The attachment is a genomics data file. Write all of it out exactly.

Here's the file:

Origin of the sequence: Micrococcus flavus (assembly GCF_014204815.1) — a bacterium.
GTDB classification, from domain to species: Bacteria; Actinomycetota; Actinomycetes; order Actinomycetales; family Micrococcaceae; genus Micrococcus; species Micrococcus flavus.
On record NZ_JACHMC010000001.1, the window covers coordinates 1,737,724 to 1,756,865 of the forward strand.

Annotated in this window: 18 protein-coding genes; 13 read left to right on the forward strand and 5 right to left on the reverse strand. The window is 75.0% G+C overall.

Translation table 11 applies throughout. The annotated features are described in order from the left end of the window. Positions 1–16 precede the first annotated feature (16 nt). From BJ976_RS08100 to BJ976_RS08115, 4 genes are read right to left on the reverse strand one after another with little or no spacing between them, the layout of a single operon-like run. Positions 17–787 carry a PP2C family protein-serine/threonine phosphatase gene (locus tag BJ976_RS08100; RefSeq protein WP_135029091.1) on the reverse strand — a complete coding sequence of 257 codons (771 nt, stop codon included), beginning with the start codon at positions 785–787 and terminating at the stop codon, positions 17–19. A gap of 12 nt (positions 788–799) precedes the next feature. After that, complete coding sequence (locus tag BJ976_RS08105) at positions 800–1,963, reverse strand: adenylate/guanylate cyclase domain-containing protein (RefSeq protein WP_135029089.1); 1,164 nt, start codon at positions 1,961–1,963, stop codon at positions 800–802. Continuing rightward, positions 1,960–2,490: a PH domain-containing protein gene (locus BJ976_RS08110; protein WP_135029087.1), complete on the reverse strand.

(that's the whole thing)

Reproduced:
Origin of the sequence: Micrococcus flavus (assembly GCF_014204815.1) — a bacterium.
GTDB classification, from domain to species: Bacteria; Actinomycetota; Actinomycetes; order Actinomycetales; family Micrococcaceae; genus Micrococcus; species Micrococcus flavus.
On record NZ_JACHMC010000001.1, the window covers coordinates 1,737,724 to 1,756,865 of the forward strand.

Annotated in this window: 18 protein-coding genes; 13 read left to right on the forward strand and 5 right to left on the reverse strand. The window is 75.0% G+C overall.

Translation table 11 applies throughout. The annotated features are described in order from the left end of the window. Positions 1–16 precede the first annotated feature (16 nt). From BJ976_RS08100 to BJ976_RS08115, 4 genes are read right to left on the reverse strand one after another with little or no spacing between them, the layout of a single operon-like run. Positions 17–787 carry a PP2C family protein-serine/threonine phosphatase gene (locus tag BJ976_RS08100; RefSeq protein WP_135029091.1) on the reverse strand — a complete coding sequence of 257 codons (771 nt, stop codon included), beginning with the start codon at positions 785–787 and terminating at the stop codon, positions 17–19. A gap of 12 nt (positions 788–799) precedes the next feature. After that, complete coding sequence (locus tag BJ976_RS08105) at positions 800–1,963, reverse strand: adenylate/guanylate cyclase domain-containing protein (RefSeq protein WP_135029089.1); 1,164 nt, start codon at positions 1,961–1,963, stop codon at positions 800–802. Continuing rightward, positions 1,960–2,490: a PH domain-containing protein gene (locus BJ976_RS08110; protein WP_135029087.1), complete on the reverse strand.